4Facebook’s Big Problem
And then there’s the dark side of the interconnectedness of the internet. Two quotes to sample from this 14,000+ word New Yorker article:

If Facebook were a country, it would have the largest population on earth. More than 2.2 billion people, about a third of humanity, log in at least once a month. That user base has no precedent in the history of American enterprise. Fourteen years after it was founded, in Zuckerberg’s dorm room, Facebook has as many adherents as Christianity.”

. . .

At an event in November, 2017, Sean Parker, Facebook’s first president, called himself a “conscientious objector” to social media, saying, “God only knows what it’s doing to our children’s brains.” A few days later, Chamath Palihapitiya, the former vice-president of user growth, told an audience at Stanford, “The short-term, dopamine-driven feedback loops that we have created are destroying how society works—no civil discourse, no coöperation, misinformation, mistruth.” Palihapitiya, a prominent Silicon Valley figure who worked at Facebook from 2007 to 2011, said, “I feel tremendous guilt. I think we all knew in the back of our minds.” Of his children, he added, “They’re not allowed to use this shit.”


5Do You Really Own That Movie or Song?

When you can own a movie digitally and access it using any device anywhere you are, why would you ever want to buy a DVD or Blueray instead?

Oh …

Click on the headline link to read the whole thread. It’s remarkable.

Vol. 1 | #15 | 09.07.18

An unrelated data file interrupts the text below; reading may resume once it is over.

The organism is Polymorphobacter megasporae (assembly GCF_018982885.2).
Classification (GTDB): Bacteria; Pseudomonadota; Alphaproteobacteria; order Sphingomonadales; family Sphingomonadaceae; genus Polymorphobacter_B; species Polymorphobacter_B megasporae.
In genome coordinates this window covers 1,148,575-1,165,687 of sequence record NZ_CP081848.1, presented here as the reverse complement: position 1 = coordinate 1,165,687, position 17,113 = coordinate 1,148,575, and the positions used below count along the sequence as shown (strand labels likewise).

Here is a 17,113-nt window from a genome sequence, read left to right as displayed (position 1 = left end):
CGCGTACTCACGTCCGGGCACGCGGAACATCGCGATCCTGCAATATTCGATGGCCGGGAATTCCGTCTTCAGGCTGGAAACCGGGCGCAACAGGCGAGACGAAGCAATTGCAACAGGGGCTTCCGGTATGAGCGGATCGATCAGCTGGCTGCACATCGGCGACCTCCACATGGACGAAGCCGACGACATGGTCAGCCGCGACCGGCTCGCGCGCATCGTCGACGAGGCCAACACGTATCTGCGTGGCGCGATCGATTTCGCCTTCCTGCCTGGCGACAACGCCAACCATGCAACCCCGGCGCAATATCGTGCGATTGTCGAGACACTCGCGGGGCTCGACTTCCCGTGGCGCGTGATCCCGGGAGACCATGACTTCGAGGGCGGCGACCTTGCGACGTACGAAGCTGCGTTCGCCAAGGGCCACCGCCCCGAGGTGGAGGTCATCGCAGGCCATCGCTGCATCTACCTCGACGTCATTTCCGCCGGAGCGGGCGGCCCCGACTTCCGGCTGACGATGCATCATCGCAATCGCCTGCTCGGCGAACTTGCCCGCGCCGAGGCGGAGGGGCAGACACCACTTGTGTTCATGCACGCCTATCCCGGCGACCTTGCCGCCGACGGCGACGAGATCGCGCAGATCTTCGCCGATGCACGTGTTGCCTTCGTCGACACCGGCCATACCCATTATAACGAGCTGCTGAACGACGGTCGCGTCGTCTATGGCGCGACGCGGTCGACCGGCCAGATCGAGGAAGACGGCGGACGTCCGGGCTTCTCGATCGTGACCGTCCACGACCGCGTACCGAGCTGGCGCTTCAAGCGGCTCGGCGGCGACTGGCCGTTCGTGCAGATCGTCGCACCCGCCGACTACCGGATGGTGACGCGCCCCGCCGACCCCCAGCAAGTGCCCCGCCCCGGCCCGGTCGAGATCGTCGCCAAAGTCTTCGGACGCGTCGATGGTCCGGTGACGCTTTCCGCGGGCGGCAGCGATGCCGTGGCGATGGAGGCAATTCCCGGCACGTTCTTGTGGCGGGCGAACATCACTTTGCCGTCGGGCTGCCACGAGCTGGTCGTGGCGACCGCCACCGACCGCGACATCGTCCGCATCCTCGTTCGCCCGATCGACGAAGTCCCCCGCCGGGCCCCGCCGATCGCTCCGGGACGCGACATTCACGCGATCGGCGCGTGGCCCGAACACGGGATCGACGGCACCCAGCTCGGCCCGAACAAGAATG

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BS Jobs and the Meaning of Work
If you’re not familiar with the concept of the UBI — Universal Basic Income — it’s time to start learning. Not because it’s necessarily the solution for the problem of poverty – there’s lots of debate about that, as you can imagine. Rather, the concept is more important because it is in the context of talking about UBI that a looming problem is at least getting discussed with some seriousness. What to do in a possible future when technology (be it AI, robotics, or both) makes the meaningful employment of large swaths of society obsolete?


2More on the History and Future of Work
It’s easy to fall into the notion that the “gig economy” is a relatively new phenomenon just because companies like Uber and WeWork are relatively new companies. In this podcast (you can either listen or read the transcript at the link above), author Louis Hyman discusses the argument of his new book, Temp: How American Work, American Business, and the American Dream Became Temporary — that the roots of the gig economy originally sprouted in the ’50’s and ’60’s as a result of the new thinking about how corporations should conduct themselves.